Working independently and in coordination with humans and other devices, intelligent robots have the potential for profound positive impact on society. To achieve this promise, robots must be fast, capable, and safe as they interact in complex, highly uncertain environments. In this context, the fundamental tasks of grasping and dexterous manipulation are critical: when robots touch their surroundings, they typically operate slowly and cautiously to avoid any accidental contact or damage. This National Robotics Initiative (NRI) research project will develop multi-purpose algorithms for dynamic grasping and manipulation to achieve human-like speed and effectiveness for a broad range of applications. For in-home assistive robots, for example, safety and speed are both important when manipulating either objects or people. Prosthetic devices would also benefit from reliable and dynamic semi-autonomy: too often the control burden is placed on the user, who has limited sensing and actuation through the prosthetic interface. Additionally, both small and advanced manufacturing industries that require interaction with multiple tools and parts may benefit from this research. Outcomes of this research may also benefit robotic use in safety-critical applications, such as in disaster relief efforts.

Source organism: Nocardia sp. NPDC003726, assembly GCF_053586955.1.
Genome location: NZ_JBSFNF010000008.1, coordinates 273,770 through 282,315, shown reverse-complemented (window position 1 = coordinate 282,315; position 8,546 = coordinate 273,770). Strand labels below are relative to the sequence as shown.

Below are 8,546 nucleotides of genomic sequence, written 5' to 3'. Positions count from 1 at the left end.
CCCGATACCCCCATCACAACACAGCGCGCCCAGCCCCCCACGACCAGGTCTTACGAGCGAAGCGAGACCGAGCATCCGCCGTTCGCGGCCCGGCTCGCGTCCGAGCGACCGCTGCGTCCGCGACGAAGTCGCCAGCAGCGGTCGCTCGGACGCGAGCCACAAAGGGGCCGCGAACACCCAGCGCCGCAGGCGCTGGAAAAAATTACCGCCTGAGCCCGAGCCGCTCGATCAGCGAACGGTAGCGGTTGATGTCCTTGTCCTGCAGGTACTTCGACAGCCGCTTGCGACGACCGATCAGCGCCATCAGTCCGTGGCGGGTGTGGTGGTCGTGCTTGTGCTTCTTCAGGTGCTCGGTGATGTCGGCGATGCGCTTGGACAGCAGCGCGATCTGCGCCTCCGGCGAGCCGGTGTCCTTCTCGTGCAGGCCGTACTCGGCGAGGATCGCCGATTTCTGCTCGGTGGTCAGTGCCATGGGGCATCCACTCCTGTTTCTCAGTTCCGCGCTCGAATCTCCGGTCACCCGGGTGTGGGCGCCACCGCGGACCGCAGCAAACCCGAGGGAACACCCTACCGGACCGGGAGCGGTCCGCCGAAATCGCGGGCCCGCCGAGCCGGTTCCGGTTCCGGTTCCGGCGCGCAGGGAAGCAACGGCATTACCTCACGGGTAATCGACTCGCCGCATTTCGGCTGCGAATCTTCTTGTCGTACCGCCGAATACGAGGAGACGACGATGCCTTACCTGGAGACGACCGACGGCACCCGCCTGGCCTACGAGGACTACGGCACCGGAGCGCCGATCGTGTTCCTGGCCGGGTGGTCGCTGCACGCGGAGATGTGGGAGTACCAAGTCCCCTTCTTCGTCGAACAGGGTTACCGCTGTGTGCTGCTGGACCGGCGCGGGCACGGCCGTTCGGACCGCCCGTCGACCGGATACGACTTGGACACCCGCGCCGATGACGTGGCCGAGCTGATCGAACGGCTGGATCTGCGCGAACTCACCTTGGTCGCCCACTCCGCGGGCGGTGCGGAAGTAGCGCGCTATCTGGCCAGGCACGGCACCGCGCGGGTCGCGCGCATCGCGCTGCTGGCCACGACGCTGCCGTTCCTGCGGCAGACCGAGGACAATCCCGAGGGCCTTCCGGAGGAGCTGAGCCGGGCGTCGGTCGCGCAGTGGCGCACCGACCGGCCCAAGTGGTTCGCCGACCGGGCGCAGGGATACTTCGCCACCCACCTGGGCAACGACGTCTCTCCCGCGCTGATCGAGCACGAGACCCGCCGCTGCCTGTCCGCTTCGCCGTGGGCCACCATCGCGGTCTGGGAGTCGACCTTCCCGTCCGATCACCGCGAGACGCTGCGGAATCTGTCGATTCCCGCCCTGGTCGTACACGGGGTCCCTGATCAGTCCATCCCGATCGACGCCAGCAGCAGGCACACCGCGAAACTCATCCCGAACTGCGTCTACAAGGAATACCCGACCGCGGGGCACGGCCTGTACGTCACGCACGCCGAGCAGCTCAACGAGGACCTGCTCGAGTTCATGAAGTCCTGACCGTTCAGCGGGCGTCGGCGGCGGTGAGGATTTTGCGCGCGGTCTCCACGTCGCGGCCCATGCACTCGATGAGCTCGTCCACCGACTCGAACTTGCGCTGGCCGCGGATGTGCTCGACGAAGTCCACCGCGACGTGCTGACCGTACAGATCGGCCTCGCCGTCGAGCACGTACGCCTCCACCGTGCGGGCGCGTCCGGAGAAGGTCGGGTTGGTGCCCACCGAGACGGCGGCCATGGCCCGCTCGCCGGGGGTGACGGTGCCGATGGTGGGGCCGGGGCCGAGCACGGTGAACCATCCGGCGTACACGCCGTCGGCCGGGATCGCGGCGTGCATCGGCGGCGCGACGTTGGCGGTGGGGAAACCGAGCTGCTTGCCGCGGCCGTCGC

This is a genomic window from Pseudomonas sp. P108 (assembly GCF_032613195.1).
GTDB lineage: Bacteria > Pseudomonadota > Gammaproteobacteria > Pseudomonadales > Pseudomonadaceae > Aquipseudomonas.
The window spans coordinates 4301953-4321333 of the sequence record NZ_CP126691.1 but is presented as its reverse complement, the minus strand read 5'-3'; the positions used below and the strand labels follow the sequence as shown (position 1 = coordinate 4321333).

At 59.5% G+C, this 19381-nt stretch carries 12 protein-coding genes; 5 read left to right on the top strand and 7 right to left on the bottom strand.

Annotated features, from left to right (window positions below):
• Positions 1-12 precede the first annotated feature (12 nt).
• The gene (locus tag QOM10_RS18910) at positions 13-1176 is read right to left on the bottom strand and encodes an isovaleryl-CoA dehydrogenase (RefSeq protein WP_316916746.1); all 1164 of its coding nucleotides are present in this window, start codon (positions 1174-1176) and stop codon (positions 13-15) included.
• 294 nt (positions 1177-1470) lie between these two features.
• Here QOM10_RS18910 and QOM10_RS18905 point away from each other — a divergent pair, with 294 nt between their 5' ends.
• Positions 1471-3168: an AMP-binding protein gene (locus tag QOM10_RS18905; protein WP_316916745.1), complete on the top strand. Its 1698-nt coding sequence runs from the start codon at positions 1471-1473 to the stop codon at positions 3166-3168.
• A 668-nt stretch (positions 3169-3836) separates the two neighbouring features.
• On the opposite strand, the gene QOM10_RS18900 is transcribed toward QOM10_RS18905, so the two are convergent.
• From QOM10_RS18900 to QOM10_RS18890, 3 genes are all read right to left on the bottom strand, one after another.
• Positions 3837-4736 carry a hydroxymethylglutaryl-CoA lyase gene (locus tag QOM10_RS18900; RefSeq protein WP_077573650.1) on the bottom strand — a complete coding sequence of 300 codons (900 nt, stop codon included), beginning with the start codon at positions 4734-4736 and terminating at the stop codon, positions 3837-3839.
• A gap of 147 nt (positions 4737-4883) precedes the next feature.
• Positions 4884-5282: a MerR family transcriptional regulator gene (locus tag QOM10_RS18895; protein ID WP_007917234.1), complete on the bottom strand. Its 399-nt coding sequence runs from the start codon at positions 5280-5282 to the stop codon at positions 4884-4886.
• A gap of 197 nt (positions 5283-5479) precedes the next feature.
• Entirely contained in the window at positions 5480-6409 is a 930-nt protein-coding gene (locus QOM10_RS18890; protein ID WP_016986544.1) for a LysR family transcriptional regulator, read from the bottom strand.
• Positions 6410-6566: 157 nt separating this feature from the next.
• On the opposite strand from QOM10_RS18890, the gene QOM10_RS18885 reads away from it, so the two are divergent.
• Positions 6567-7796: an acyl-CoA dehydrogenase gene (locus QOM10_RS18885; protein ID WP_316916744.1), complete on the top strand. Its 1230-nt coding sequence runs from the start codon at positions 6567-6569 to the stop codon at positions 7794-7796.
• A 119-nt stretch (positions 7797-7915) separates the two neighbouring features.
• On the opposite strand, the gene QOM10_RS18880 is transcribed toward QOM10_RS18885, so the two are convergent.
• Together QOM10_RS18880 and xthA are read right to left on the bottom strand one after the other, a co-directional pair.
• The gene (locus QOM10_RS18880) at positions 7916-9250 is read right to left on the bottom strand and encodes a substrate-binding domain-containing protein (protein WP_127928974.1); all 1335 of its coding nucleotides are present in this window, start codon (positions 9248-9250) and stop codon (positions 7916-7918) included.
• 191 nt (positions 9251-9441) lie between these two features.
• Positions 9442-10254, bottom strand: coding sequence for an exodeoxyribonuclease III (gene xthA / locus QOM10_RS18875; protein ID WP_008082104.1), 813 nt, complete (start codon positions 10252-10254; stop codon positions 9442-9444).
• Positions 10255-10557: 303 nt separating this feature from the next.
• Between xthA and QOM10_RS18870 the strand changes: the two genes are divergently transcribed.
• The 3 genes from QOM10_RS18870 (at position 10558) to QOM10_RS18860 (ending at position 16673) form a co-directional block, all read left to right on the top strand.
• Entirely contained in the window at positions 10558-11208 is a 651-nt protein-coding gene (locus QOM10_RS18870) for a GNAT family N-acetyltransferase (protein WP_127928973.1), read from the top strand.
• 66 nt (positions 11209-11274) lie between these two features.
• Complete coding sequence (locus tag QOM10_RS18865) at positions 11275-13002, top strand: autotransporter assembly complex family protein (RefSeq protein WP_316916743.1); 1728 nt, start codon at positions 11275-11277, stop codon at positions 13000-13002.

A fundamental challenge in dexterous manipulation lies in the complexity of the contact between robot and object. Frictional contact introduces mathematical challenges to the governing equations of motion, particularly discontinuities which result in a combinatorial number of hybrid modes. This combinatorial complexity frustrates standard algorithmic methods, typically limiting manipulation schemes to a strict sequencing of contacts, defined a priori. This research has two central hypotheses. First, that formal, optimization-based numerical methods can discover and verify simple (non-combinatoric) control approaches that will be both dynamic and robust for unstructured manipulation tasks. This simplicity parallels human control of finger forces. Second, by explicitly considering the dynamics of manipulation, this research will lead to more robust and capable approaches than purely static or quasi-static methods. The algorithms will be implemented and tested on a physical, multi-link arm and gripper and in a simulated environment.

This award reflects NSF's statutory mission and has been deemed worthy of support through evaluation using the Foundation's intellectual merit and broader impacts review criteria.

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University of Pennsylvania
United States
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